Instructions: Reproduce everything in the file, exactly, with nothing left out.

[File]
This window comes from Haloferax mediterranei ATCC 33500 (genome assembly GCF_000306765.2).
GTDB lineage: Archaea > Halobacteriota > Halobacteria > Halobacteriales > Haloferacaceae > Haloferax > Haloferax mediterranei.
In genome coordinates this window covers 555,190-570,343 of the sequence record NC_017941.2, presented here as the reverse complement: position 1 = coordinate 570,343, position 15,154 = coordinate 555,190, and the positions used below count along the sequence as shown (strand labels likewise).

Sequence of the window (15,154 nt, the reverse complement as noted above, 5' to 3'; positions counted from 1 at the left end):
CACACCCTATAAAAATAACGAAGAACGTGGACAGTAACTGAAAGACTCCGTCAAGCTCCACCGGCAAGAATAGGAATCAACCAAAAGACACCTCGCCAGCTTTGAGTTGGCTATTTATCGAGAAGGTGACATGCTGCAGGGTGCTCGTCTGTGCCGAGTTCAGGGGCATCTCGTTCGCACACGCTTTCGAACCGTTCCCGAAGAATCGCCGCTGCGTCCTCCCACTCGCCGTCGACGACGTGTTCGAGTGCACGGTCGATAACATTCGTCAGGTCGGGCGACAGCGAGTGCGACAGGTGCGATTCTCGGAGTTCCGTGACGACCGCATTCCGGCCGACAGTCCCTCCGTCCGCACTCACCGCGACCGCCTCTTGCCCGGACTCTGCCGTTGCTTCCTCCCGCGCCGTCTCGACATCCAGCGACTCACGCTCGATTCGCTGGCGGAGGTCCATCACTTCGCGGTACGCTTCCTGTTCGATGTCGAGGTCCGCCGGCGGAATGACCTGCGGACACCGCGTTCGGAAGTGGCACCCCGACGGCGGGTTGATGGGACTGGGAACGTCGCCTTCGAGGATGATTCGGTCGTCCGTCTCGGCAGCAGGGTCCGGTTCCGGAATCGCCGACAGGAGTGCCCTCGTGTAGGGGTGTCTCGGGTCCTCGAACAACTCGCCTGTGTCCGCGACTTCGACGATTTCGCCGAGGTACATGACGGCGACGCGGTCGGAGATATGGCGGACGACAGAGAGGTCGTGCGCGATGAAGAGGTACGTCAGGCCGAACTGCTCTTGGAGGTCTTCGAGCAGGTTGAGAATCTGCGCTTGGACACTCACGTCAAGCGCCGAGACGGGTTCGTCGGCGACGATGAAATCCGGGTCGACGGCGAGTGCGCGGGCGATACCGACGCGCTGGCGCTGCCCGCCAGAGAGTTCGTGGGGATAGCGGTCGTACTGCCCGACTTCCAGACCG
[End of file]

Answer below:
This window comes from Haloferax mediterranei ATCC 33500 (genome assembly GCF_000306765.2).
GTDB lineage: Archaea > Halobacteriota > Halobacteria > Halobacteriales > Haloferacaceae > Haloferax > Haloferax mediterranei.
In genome coordinates this window covers 555,190-570,343 of the sequence record NC_017941.2, presented here as the reverse complement: position 1 = coordinate 570,343, position 15,154 = coordinate 555,190, and the positions used below count along the sequence as shown (strand labels likewise).

Sequence of the window (15,154 nt, the reverse complement as noted above, 5' to 3'; positions counted from 1 at the left end):
CACACCCTATAAAAATAACGAAGAACGTGGACAGTAACTGAAAGACTCCGTCAAGCTCCACCGGCAAGAATAGGAATCAACCAAAAGACACCTCGCCAGCTTTGAGTTGGCTATTTATCGAGAAGGTGACATGCTGCAGGGTGCTCGTCTGTGCCGAGTTCAGGGGCATCTCGTTCGCACACGCTTTCGAACCGTTCCCGAAGAATCGCCGCTGCGTCCTCCCACTCGCCGTCGACGACGTGTTCGAGTGCACGGTCGATAACATTCGTCAGGTCGGGCGACAGCGAGTGCGACAGGTGCGATTCTCGGAGTTCCGTGACGACCGCATTCCGGCCGACAGTCCCTCCGTCCGCACTCACCGCGACCGCCTCTTGCCCGGACTCTGCCGTTGCTTCCTCCCGCGCCGTCTCGACATCCAGCGACTCACGCTCGATTCGCTGGCGGAGGTCCATCACTTCGCGGTACGCTTCCTGTTCGATGTCGAGGTCCGCCGGCGGAATGACCTGCGGACACCGCGTTCGGAAGTGGCACCCCGACGGCGGGTTGATGGGACTGGGAACGTCGCCTTCGAGGATGATTCGGTCGTCCGTCTCGGCAGCAGGGTCCGGTTCCGGAATCGCCGACAGGAGTGCCCTCGTGTAGGGGTGTCTCGGGTCCTCGAACAACTCGCCTGTGTCCGCGACTTCGACGATTTCGCCGAGGTACATGACGGCGACGCGGTCGGAGATATGGCGGACGACAGAGAGGTCGTGCGCGATGAAGAGGTACGTCAGGCCGAACTGCTCTTGGAGGTCTTCGAGCAGGTTGAGAATCTGCGCTTGGACACTCACGTCAAGCGCCGAGACGGGTTCGTCGGCGACGATGAAATCCGGGTCGACGGCGAGTGCGCGGGCGATACCGACGCGCTGGCGCTGCCCGCCAGAGAGTTCGTGGGGATAGCGGTCGTACTGCCCGACTTCCAGACCG